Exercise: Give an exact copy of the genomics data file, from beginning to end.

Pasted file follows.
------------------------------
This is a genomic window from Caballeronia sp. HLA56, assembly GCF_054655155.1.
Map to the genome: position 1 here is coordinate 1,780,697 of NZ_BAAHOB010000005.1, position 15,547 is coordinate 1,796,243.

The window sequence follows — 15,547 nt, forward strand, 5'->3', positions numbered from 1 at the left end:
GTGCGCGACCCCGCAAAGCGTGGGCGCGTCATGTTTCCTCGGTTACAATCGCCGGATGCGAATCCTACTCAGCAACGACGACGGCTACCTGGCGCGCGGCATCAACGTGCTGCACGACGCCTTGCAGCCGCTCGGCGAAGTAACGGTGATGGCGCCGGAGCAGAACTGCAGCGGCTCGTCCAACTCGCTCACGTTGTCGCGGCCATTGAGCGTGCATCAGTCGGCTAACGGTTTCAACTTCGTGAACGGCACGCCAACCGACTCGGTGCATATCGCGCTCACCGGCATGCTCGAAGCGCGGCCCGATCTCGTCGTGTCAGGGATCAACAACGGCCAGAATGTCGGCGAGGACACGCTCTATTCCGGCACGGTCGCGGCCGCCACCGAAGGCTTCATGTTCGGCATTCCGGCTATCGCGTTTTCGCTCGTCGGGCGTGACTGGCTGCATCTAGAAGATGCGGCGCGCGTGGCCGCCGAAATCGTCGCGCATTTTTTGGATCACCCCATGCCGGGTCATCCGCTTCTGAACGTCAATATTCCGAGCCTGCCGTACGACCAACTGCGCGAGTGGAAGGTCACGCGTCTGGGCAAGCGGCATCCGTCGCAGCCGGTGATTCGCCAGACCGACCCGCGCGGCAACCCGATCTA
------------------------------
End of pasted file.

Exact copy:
This is a genomic window from Caballeronia sp. HLA56, assembly GCF_054655155.1.
Map to the genome: position 1 here is coordinate 1,780,697 of NZ_BAAHOB010000005.1, position 15,547 is coordinate 1,796,243.

The window sequence follows — 15,547 nt, forward strand, 5'->3', positions numbered from 1 at the left end:
GTGCGCGACCCCGCAAAGCGTGGGCGCGTCATGTTTCCTCGGTTACAATCGCCGGATGCGAATCCTACTCAGCAACGACGACGGCTACCTGGCGCGCGGCATCAACGTGCTGCACGACGCCTTGCAGCCGCTCGGCGAAGTAACGGTGATGGCGCCGGAGCAGAACTGCAGCGGCTCGTCCAACTCGCTCACGTTGTCGCGGCCATTGAGCGTGCATCAGTCGGCTAACGGTTTCAACTTCGTGAACGGCACGCCAACCGACTCGGTGCATATCGCGCTCACCGGCATGCTCGAAGCGCGGCCCGATCTCGTCGTGTCAGGGATCAACAACGGCCAGAATGTCGGCGAGGACACGCTCTATTCCGGCACGGTCGCGGCCGCCACCGAAGGCTTCATGTTCGGCATTCCGGCTATCGCGTTTTCGCTCGTCGGGCGTGACTGGCTGCATCTAGAAGATGCGGCGCGCGTGGCCGCCGAAATCGTCGCGCATTTTTTGGATCACCCCATGCCGGGTCATCCGCTTCTGAACGTCAATATTCCGAGCCTGCCGTACGACCAACTGCGCGAGTGGAAGGTCACGCGTCTGGGCAAGCGGCATCCGTCGCAGCCGGTGATTCGCCAGACCGACCCGCGCGGCAACCCGATCTA